international: country code - 93; multiple VSAT's provide international and domestic voice and data connectivity (2016)
Broadcast media:
state-owned broadcaster, Radio Television Afghanistan (RTA), operates a series of radio and television stations in Kabul and the provinces; an estimated 150 private radio stations, 50 TV stations, and about a dozen international broadcasters are available (2007)
Internet country code:
.af
Internet users:
total: 3,531,770
percent of population: 10.6% (July 2016 est.)
country comparison to the world: 100

Transportation

National air transport system:
number of registered air carriers: 4
inventory of registered aircraft operated by air carriers: 20
annual passenger traffic on registered air carriers: 1,929,907
annual freight traffic on registered air carriers: 33,102,038 mt-km (2015)
Civil aircraft registration country code prefix:
YA (2016)
Airports:
43 (2016)
country comparison to the world: 91
Airports - with paved runways:
total: 25
over 3,047 m: 4
2,438 to 3,047 m: 4
1,524 to 2,437 m: 14
914 to 1,523 m: 2
under 914 m: 1 (2017)
Airports - with unpaved runways:
total: 18
2,438 to 3,047 m: 1
1,524 to 2,437 m: 8
914 to 1,523 m: 4
under 914 m: 5 (2016)
Heliports:
9 (2013)
Pipelines:
gas 466 km (2013)
Roadways:
total: 42,150 km
paved: 12,350 km
unpaved: 29,800 km (2006)
country comparison to the world: 86
Waterways:
1,200 km; (chiefly Amu Darya, which handles vessels up to 500 DWT) (2011)
country comparison to the world: 60
Ports and terminals:
river port(s): Kheyrabad, Shir Khan

Military & Security

Military expenditures:
0.89% of GDP (2016)
0.99% of GDP (2015)
1.33% of GDP (2014)
1.06% of GDP (2013)
1.14% of GDP (2012)
Military branches:
Afghan National Defense and Security Forces (ANDSF): Afghan National Army (includes Afghan Air Force), Afghan National Police, Afghan Local Police (2016)
Military service age and obligation:
18 is the legal minimum age for voluntary military service; no conscription (2016)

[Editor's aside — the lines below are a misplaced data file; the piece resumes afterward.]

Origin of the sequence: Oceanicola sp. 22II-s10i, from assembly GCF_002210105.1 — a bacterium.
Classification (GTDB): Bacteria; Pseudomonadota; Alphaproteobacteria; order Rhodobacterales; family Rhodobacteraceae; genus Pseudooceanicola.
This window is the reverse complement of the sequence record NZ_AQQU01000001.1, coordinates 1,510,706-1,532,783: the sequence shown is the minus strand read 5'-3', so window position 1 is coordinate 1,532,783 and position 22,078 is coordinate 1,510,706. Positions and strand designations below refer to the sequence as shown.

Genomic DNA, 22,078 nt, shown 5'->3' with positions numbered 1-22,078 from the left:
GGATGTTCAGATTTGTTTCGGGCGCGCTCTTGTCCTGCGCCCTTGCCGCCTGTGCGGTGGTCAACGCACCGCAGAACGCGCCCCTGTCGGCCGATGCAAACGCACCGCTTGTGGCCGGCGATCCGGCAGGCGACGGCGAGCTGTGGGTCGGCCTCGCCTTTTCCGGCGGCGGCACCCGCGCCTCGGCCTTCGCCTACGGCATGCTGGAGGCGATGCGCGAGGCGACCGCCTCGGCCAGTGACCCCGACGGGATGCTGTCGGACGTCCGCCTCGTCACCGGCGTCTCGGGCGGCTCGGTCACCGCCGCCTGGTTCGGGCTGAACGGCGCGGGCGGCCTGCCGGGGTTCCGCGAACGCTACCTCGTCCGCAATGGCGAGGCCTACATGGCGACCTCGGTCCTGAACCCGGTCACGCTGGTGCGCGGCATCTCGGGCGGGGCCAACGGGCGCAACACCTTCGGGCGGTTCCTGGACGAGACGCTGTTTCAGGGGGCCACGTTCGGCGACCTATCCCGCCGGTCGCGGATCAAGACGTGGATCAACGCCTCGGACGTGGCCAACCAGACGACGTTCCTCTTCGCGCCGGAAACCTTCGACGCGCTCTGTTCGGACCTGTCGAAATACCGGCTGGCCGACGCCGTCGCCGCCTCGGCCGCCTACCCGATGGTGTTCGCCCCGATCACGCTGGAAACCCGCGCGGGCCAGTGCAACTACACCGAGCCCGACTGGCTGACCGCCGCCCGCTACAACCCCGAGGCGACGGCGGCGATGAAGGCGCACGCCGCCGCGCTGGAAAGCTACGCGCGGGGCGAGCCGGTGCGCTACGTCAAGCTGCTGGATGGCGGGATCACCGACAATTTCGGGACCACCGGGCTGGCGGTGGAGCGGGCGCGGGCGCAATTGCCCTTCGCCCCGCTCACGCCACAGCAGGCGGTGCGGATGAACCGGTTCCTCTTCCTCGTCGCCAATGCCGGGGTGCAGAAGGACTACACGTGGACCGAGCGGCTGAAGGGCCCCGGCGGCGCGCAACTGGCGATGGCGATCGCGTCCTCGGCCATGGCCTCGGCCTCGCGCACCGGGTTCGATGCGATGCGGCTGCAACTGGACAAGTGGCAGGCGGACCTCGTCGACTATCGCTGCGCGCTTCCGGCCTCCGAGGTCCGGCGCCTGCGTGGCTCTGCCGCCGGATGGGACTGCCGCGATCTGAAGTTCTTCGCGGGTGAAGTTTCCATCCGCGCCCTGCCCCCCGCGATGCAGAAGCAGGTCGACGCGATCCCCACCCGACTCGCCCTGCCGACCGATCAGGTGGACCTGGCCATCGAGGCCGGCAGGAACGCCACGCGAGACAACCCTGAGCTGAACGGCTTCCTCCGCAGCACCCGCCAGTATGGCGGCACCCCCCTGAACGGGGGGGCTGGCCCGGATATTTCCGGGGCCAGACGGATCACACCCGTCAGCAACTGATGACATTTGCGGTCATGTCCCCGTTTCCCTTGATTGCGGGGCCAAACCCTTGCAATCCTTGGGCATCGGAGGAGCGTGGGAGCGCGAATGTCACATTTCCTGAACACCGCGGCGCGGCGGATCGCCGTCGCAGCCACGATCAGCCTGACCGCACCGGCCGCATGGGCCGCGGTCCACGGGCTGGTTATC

Transnational Issues

Disputes - international:
Afghan, Coalition, and Pakistan military meet periodically to clarify the alignment of the boundary on the ground and on maps and since 2014 have met to discuss collaboration on the Taliban insurgency and counterterrorism efforts; Afghan and Iranian commissioners have discussed boundary monument densification and resurvey; Iran protests Afghanistan's restricting flow of dammed Helmand River tributaries during drought; Pakistan has sent troops across and built fences along some remote tribal areas of its treaty-defined Durand Line border with Afghanistan which serve as bases for foreign terrorists and other illegal activities; Russia remains concerned about the smuggling of poppy derivatives from Afghanistan through Central Asian countries
Refugees and internally displaced persons:
refugees (country of origin): 59,737 (Pakistan) (2016)
IDPs: 1.553 million (mostly Pashtuns and Kuchis displaced in the south and west due to natural disasters and political instability) (2016)
Illicit drugs:
world's largest producer of opium; poppy cultivation increased 10 percent, to 201,000 hectares in 2016, while eradication declined significantly; the 2016 crop yielded an estimated 4,800 mt of raw opium, a 43% increase over 2015; the Taliban and other antigovernment groups participate in and profit from the opiate trade, which is a key source of revenue for the Taliban inside Afghanistan; widespread corruption and instability impede counterdrug efforts; most of the heroin consumed in Europe and Eurasia is derived from Afghan opium; Afghanistan is also struggling to respond to a burgeoning domestic opiate addiction problem; a 2015 national drug use survey found that roughly 11% of the population tested positive for one or more illicit drugs; vulnerable to drug money laundering through informal financial networks; illicit cultivation of cannabis and regional source of hashish

Economic Indicators for Afghanistan including actual values, historical data, and latest data updates for the Afghanistan economy.